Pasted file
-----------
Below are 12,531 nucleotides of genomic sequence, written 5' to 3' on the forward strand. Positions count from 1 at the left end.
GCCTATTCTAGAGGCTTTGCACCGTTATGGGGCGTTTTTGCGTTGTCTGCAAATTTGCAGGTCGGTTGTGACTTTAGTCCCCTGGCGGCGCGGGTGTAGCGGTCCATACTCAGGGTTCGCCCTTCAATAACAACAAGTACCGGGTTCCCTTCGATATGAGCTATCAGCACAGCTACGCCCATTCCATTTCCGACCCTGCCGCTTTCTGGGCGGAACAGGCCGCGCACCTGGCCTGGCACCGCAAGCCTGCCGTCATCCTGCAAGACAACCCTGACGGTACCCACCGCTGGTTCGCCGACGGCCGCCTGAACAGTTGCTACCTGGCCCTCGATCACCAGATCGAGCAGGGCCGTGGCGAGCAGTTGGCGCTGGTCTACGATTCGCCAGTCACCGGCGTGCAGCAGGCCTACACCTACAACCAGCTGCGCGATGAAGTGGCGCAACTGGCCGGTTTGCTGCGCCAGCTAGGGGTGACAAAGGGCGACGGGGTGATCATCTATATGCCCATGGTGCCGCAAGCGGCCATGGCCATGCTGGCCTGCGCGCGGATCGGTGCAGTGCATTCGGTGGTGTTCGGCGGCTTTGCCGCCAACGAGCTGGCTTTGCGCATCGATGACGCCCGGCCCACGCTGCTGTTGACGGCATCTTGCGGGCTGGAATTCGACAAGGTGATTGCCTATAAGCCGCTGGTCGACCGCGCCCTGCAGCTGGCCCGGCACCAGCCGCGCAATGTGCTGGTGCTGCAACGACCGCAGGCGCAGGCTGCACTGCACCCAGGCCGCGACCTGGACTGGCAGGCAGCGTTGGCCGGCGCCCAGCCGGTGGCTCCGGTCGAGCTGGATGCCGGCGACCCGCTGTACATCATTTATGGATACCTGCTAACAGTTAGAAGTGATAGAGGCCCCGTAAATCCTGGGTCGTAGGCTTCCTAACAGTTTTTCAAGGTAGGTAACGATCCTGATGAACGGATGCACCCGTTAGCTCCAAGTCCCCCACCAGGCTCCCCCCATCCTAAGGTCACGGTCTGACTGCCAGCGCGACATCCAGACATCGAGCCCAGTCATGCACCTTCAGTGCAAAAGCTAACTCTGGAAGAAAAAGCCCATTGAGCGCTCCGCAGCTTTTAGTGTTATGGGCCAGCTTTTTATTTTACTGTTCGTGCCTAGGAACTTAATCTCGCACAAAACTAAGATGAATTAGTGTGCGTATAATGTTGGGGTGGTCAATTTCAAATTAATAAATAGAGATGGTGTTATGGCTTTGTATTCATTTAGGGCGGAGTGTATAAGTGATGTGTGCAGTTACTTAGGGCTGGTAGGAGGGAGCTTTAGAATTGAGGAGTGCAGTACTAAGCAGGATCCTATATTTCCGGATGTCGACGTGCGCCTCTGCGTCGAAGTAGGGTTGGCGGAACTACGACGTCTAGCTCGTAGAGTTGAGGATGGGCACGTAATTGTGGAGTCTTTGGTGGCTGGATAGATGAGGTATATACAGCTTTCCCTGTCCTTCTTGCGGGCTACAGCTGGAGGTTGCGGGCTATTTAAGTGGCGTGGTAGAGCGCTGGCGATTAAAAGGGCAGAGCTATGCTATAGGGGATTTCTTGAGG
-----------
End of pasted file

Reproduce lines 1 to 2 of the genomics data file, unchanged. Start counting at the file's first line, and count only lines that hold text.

Below are 12,531 nucleotides of genomic sequence, written 5' to 3' on the forward strand. Positions count from 1 at the left end.
GCCTATTCTAGAGGCTTTGCACCGTTATGGGGCGTTTTTGCGTTGTCTGCAAATTTGCAGGTCGGTTGTGACTTTAGTCCCCTGGCGGCGCGGGTGTAGCGGTCCATACTCAGGGTTCGCCCTTCAATAACAACAAGTACCGGGTTCCCTTCGATATGAGCTATCAGCACAGCTACGCCCATTCCATTTCCGACCCTGCCGCTTTCTGGGCGGAACAGGCCGCGCACCTGGCCTGGCACCGCAAGCCTGCCGTCATCCTGCAAGACAACCCTGACGGTACCCACCGCTGGTTCGCCGACGGCCGCCTGAACAGTTGCTACCTGGCCCTCGATCACCAGATCGAGCAGGGCCGTGGCGAGCAGTTGGCGCTGGTCTACGATTCGCCAGTCACCGGCGTGCAGCAGGCCTACACCTACAACCAGCTGCGCGATGAAGTGGCGCAACTGGCCGGTTTGCTGCGCCAGCTAGGGGTGACAAAGGGCGACGGGGTGATCATCTATATGCCCATGGTGCCGCAAGCGGCCATGGCCATGCTGGCCTGCGCGCGGATCGGTGCAGTGCATTCGGTGGTGTTCGGCGGCTTTGCCGCCAACGAGCTGGCTTTGCGCATCGATGACGCCCGGCCCACGCTGCTGTTGACGGCATCTTGCGGGCTGGAATTCGACAAGGTGATTGCCTATAAGCCGCTGGTCGACCGCGCCCTGCAGCTGGCCCGGCACCAGCCGCGCAATGTGCTGGTGCTGCAACGACCGCAGGCGCAGGCTGCACTGCACCCAGGCCGCGACCTGGACTGGCAGGCAGCGTTGGCCGGCGCCCAGCCGGTGGCTCCGGTCGAGCTGGATGCCGGCGACCCGCTGTACATCATTTATGGATACCTGCTAACAGTTAGAAGTGATAGAGGCCCCGTAAATCCTGGGTCGTAGGCTTCCTAACAGTTTTTCAAGGTAGGTAACGATCCTGATGAACGGATGCACCCGTTAGCTCCAAGTCCCCCACCAGGCTCCCCCCATCCTAAGGTCACGGTCTGACTGCCAGCGCGACATCCAGACATCGAGCCCAGTCATGCACCTTCAGTGCAAAAGCTAACTCTGGAAGAAAAAGCCCATTGAGCGCTCCGCAGCTTTTAGTGTTATGGGCCAGCTTTTTATTTTACTGTTCGTGCCTAGGAACTTAATCTCGCACAAAACTAAGATGAATTAGTGTGCGTATAATGTTGGGGTGGTCAATTTCAAATTAATAAATAGAGATGGTGTTATGGCTTTGTATTCATTTAGGGCGGAGTGTATAAGTGATGTGTGCAGTTACTTAGGGCTGGTAGGAGGGAGCTTTAGAATTGAGGAGTGCAGTACTAAGCAGGATCCTATATTTCCGGATGTCGACGTGCGCCTCTGCGTCGAAGTAGGGTTGGCGGAACTACGACGTCTAGCTCGTAGAGTTGAGGATGGGCACGTAATTGTGGAGTCTTTGGTGGCTGGATAGATGAGGTATATACAGCTTTCCCTGTCCTTCTTGCGGGCTACAGCTGGAGGTTGCGGGCTATTTAAGTGGCGTGGTAGAGCGCTGGCGATTAAAAGGGCAGAGCTATGCTATAGGGGATTTCTTGAGG